The Truth featured constant references to class and wealth, and the supporting characters were always telling William that even though he was pretty similar to all the awful rich people who think they are better than the rest of the world, it was okay, because at least he cared if he was being a buttface. However, this contrasted with William's fellow borders: self-important, racist and narrow-minded people who wanted to believe all of the Inquirer's ridiculous stories because it reinforced their existing beliefs about foreigners and distant lands.
My main other gripe is the women in the book. I’m getting increasingly irritated with Pratchett’s incidental female characters. He seems to think that all women are either unattractive and sensible or frightened, silly, and irritating. Obviously there are exceptions to that rule, but it seems that if a woman isn't a protagonist in a Discworld novel, she's almost certainly going to be one or the other. Even if she's the main love interest (Sacharissa, Adora Belle Dearheart, etc).
I don't know if it was because I was keeping notes or because the plot was less frenetic than they have been in past books, but I found it much easier to keep up with The Truth than some other Discworld stories. The plot was compact but interesting, easy to follow but intriguing, and had just the right blend of "real" historical fact and sheer fantasy madness. Definitely worth the re-read :)
The aforementioned notes are as follows, ie a very detailed plot outline.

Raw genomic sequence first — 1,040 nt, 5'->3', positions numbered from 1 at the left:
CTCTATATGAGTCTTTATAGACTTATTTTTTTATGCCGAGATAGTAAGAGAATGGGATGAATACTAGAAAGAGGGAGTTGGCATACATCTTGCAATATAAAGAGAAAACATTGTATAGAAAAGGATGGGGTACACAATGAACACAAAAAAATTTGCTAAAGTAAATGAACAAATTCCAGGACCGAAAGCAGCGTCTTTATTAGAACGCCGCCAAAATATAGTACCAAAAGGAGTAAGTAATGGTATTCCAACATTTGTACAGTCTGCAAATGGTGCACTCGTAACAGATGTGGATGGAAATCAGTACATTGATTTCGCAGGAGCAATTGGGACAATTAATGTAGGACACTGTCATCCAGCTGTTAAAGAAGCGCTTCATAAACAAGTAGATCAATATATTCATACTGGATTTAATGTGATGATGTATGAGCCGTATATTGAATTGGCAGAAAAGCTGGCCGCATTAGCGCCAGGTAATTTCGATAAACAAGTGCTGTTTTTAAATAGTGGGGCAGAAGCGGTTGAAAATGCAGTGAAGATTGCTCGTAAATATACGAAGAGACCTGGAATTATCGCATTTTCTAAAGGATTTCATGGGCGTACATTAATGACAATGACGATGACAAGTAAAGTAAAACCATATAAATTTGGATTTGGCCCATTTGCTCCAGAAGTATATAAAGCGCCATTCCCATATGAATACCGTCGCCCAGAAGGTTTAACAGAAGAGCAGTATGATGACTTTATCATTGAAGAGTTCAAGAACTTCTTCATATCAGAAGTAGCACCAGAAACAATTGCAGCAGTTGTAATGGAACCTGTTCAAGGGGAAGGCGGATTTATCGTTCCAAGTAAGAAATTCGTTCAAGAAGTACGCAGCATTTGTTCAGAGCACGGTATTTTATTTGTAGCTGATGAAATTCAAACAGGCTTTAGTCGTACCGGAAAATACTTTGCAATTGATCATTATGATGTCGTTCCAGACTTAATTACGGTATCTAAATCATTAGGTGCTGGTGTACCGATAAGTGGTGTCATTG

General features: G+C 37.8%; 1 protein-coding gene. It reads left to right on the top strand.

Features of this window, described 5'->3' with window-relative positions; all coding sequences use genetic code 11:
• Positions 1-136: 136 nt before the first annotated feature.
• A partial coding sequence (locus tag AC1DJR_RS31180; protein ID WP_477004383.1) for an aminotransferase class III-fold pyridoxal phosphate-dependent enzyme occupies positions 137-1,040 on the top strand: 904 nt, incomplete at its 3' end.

***SPOILERS BEGIN HERE AND ARE QUITE SPOILERY***
The book begins with Mr Pin and Mr Tulip, otherwise known as the New Firm, rowing along the Ankh river with an unnamed captive who looks identical to the Patrician, Lord Vetinari, and it is clear that they have dark deeds on their mind.
William de Worde, the second son of the wealthy and famous de Worde family, moved in disgrace to Ankh Morpork to work with words. There he meets a dwarf called Gunilla Goodmountain after the latter’s new printing press knocks William out. Goodmountain shows William a “very nearly magical way” of making copies of a letter.
And so, in a shed at the back of the Bucket (a tavern owned by Mr Cheese, frequented almost exclusively by the Watch) Goodmountain and his team of dwarves set up the press.
A group of apparently sinister people intend to remove Vetinari from power in retaliation for the Patrician’s tolerance of other races. Meanwhile, despite considerable guild objection to moveable type, Vetinari feels that the technology must be embraced because a) it will help maintain relations with the dwarves, who are a major economical partner and who make up a large number of the city’s inhabitants, and b) because the world is changed not by the likes of kings and queens but by “a couple of men tinkering in a workshop”.
It is revealed that Charlie, the Patrician’s double, is to be paid $10,000 for his role in the plot: “just saying a few words”. He agrees after some encouragement from Mr Tulip, who has such a hard drug problem he snorts moth-repellent.
Vetinari visits the press and is initially concerned that “whenever some well-meaning soul begins a novel enterprise they always, with some kind of uncanny foresight, site it at the point where it will do maximum harm to the fabric of reality”. He cites “that Holy Wood moving picture fiasco [and] that Music with Rocks In business” as examples.